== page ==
F1: Daniel Ricciardo return date uncertain after ‘successful surgery’ on broken hand - who will replace him?
Daniel Ricciardo will not race at Monza this weekend after having surgery on his broken hand on Sunday
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AlphaTauri has confirmed that Daniel Ricciardo will not be racing at the Italian Grand Prix next weekend. It comes after the Australian driver crashed out of Free Practice Two on Friday (August 25), breaking his hand.
Ricciardo, 34, has since undergone surgery on his broken metacarpal bone in his left hand in hopes the driver will make a faster recovery. The Australian crashed into the barrier, following in the fellow Aussie, Oscar Piastri, with the sudden movement of the steering wheel when he hit the barrier causing the injury.
The AlphaTauri driver was then seen being helped from his car whilst clutching his broken hand. Ricciardo was just two races into his return to the team after being drafted in to replace underperforming Nyck de Vries.
Ricciardo was announced to be returning to Formula 1 in July after a poor performance from De Vries at Silverstone saw Red Bull bosses quickly fire the driver. Taking to social media on Sunday (August 27), Ricciardo said: “Hey everyone. Had surgery this morning, got my first bit of metal work so that’s pretty cool.
“Big thanks to everyone who reached out and kept my spirits up. This ain’t a setback, just all part of the comeback.”
Red Bull team principal Christian Horner has revealed that Ricciardo’s return date to the car remains uncertain despite the successful surgery.
Horner said: “He had an operation on Sunday. He had several screws and a plate fitted to his metacarpal. It went well, it was successful. The bone was broken in multiple places but it was a fairly straightforward procedure. So now it’s all about recovery.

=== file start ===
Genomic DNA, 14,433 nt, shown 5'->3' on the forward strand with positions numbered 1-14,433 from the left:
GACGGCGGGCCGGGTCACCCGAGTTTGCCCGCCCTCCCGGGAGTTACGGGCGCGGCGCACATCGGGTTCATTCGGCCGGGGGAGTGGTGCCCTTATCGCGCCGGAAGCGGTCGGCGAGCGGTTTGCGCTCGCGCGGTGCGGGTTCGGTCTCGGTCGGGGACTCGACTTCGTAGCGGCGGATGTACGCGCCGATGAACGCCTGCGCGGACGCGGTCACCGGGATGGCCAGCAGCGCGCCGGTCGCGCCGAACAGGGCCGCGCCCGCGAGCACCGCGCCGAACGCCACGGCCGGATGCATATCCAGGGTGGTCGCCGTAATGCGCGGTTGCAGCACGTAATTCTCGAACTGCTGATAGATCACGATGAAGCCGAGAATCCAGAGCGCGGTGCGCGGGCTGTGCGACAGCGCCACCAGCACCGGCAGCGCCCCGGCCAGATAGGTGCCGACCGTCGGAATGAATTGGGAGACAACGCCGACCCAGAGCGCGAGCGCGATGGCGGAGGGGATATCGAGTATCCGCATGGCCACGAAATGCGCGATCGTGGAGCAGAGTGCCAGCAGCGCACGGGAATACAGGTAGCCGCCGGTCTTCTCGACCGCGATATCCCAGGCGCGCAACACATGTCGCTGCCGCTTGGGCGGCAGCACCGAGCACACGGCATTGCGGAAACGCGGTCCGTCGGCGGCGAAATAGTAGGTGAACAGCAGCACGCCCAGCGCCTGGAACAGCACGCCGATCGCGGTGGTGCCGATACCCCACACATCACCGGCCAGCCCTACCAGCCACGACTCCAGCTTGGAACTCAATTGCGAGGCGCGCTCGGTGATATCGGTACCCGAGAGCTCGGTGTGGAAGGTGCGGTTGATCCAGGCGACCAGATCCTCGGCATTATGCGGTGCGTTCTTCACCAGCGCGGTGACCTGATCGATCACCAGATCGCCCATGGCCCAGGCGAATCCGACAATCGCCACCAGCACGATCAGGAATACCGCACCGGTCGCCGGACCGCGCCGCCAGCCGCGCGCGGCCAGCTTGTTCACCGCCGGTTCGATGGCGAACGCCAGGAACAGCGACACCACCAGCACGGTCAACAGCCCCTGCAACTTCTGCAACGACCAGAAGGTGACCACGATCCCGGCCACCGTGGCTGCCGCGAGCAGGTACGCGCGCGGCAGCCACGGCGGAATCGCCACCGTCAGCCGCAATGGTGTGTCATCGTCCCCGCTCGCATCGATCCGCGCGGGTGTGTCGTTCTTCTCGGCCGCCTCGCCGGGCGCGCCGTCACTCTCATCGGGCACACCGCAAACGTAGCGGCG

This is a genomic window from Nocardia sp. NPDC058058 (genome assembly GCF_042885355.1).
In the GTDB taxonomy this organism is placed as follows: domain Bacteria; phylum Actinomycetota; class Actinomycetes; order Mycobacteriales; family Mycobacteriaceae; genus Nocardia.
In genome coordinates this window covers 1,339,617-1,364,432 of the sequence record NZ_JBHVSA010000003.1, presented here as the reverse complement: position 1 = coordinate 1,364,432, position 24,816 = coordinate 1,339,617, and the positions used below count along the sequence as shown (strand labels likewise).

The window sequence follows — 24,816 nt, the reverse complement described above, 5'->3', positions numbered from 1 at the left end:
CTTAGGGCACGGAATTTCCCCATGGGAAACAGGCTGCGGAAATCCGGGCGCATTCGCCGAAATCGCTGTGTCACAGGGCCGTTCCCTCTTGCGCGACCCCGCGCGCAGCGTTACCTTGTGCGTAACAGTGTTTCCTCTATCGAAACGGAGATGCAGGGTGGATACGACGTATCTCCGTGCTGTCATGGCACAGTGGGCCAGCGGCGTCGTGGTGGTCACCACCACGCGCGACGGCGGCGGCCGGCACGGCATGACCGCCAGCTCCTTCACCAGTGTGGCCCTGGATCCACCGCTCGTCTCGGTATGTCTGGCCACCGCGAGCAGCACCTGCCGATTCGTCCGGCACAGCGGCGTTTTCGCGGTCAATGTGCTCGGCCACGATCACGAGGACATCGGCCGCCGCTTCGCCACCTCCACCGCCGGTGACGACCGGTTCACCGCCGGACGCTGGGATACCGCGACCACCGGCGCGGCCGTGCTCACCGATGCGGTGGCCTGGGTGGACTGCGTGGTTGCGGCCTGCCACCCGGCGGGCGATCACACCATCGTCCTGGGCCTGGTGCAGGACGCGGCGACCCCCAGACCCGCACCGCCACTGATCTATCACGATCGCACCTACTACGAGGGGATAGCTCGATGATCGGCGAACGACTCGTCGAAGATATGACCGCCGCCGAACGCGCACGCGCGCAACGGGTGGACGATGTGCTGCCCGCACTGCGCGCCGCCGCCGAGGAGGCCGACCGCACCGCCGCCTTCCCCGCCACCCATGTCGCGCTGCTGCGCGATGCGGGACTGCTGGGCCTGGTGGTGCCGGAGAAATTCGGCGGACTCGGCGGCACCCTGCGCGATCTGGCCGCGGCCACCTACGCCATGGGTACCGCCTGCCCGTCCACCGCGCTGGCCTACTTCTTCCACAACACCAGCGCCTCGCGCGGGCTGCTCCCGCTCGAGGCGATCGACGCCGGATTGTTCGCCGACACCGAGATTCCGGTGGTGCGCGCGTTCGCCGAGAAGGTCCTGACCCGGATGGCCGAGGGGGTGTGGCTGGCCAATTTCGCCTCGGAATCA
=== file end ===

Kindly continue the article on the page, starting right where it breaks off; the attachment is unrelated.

“For a normal being, that would be a couple of months but for a Grand Prix driver that’s probably much shorter. We need to see how that recovery process goes, but certainly not Italy.”
AlphaTauri is the junior team for Red Bull, with team bosses keen to retain Ricciardo for the foreseeable future. On Monday afternoon, AlphaTauri released a statement revealing that Liam Lawson will take the wheel until Ricciardo has recovered from his injury.
AlphaTauri said: “We are delighted that Daniel’s surgery went well and that he is now on the road to recovery. We hope to see him on the track again very soon, but until he is fully fit, we can confirm that Liam, who did a good job in difficult circumstances at Zandvoort, will continue to drive alongside Yuki, starting from our home race this weekend in Monza”.
Lawson, 21, was brought in as a last-minute replacement to the Dutch Grand Prix, where he qualified 20th for the race. The rookie driver finished 13th overall after a dramatic race, which included severe wet weather and a safety car restart.
The young driver said after the race: “It was good, it was a lot going on. When I was rolling up to the grid and it was starting to rain, it wasn’t the best feeling but the race was okay. I think the second half of the race was not so bad, once we got clean air and also on the inters at the end was not too bad. Just happy to survive.”
Liam Lawson’s run in the AlphaTauri seat is his opportunity to impress Red Bull bosses following uncertainty as to who will drive for the team next year. There is also heavy speculation as to Sergio Perez’s future within the team, with Ricciardo said to be eyeing the seat for 2025.
Lawson, who is part of the Red Bull Junior team, has previously driven in Formula 3 and Formula 2, as well as competing in this year’s Super Formula Championship in Japan. The Kiwi is sitting second in the standings with the season-ending races set to take place in October.
The driver took part in three practice sessions for Red Bull and AlphaTauri in 2022 but had not driven this year’s car at all before he was called up to the team at the weekend. Horner shared his thoughts on Lawson’s drive, saying: “The poor guy getting dropped in a car he’s never driven, wet, dry conditions. Everything being thrown at him. I actually think he did pretty well.
“He actually overtook Max [Verstappen] on Max’s out lap as he changed onto the intermediate tyres at the end. To finish a race like that in itself with the lack of experience and very difficult circumstances, he applied himself very well.”